The Michigan Air Line Railroad was a planned railroad across southern Michigan, connecting the Canada Southern Railway to Chicago, Illinois. Only part of the line was built, and it was split between the Michigan Central Railroad (part of the New York Central Railroad, which also acquired the Canada Southern Railway) and the Grand Trunk Railway.
The Grand Trunk Railway was chartered in Michigan and Indiana, and the two companies merged in July and August 1868, just after the Canada Southern Railway was chartered, to form the Michigan Air Line Railroad. The Michigan Air Line and Canada Southern planned to form a continuous line from Buffalo, New York west to Chicago, Illinois via a train ferry across the St. Clair River. In 1871 the line was planned as part of a longer Portland, Rutland, Oswego and Chicago Railroad, but that fell through.
On October 11, 1870 the St. Joseph Valley Railroad was merged into the company, providing a branch from Niles south to South Bend, Indiana. That line had opened in Spring 1870.
The main line was completed February 1871 from Niles east to Jackson and from Romeo east to Richmond, and was leased to the Michigan Central Railroad (as part of a shorter route between Detroit and Chicago). The Michigan Midland and Canada Railway was chartered in 1872 to continue east from Richmond to the St. Clair River, and opened in 1873 as part of the Canada Southern Railway. However, due to financial problems, the part between Jackson and Romeo was not built.
The east part, from Romeo to Richmond, was split off on October 2, 1872 as the St. Clair and Chicago Air Line Railroad, which leased the unbuilt St. Clair River, Pontiac and Jackson Railroad. The company went bankrupt in 1873, and on November 18, 1875 it was sold at foreclosure, with those lines east of Pontiac sold to the Michigan Air Line Railway. That company made arrangements for operation by the Grand Trunk Railway (which passed through Richmond). On January 1, 1881, the Grand Trunk leased the company, and the line was finished west to Jackson on September 1, 1884. The line from Pontiac to South Lyon was built on the planned right-of-way of the Toledo, Ann Arbor and North Eastern Railroad.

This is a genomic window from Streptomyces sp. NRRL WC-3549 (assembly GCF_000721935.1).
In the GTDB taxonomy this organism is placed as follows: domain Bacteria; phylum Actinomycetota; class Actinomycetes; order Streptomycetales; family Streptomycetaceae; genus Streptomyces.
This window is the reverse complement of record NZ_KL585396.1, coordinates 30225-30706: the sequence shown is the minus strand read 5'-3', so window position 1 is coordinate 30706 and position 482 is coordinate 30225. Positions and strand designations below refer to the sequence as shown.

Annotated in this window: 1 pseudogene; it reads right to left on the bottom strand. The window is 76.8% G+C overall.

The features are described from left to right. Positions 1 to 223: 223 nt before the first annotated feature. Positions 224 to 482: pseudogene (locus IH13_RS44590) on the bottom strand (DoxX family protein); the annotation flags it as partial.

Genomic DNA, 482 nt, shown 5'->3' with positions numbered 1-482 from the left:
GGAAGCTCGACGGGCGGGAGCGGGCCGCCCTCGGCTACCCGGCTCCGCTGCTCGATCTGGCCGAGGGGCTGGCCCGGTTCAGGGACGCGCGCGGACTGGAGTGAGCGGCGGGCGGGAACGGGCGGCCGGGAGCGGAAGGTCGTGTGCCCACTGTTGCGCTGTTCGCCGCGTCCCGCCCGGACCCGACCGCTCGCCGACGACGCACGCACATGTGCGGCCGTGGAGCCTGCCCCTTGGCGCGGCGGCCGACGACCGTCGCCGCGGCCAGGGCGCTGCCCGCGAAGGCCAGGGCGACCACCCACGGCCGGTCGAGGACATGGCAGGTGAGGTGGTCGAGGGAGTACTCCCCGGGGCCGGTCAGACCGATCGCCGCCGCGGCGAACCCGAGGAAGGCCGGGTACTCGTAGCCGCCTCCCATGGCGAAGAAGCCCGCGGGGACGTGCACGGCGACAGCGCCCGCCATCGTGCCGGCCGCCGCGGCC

In 1916 the Michigan Air Line Railroad merged with the Michigan Central and ceased to exist as an independent company; the Michigan Air Line Railway merged with the Grand Trunk Western in 1928.
In 1984, Grand Trunk Western sells an 8-mile stretch of track between Wixom (CSX line) and West Bloomfield in Oakland County to Coe Rail, Inc. It operates the Michigan Star Clipper Dinner Train and a small freight operation.
In 2006, Coe Rail Inc. is acquired by Railmark Holdings. In 2007, it renames the line back to its original namesake, Michigan Air-Line Railway. The last excursion of the Michigan Star Clipper Dinner Train was made on December 31, 2008.
On November 12, 2009, Railmark sold the Michigan Air-Line Railway to the Nebraska-based Browner Turnout Company. On January 28, 2011, Michigan Air-Line Railway applied to abandon its route. The railroad was removed between Walled Lake and the interchange in Wixom in Spring of 2012. This left the entire Michigan Air Line Railroad abandoned.
As of 2015, sections of the rail grade have been (and continue to be) converted into a rail trail known as the Michigan Air Line Trail.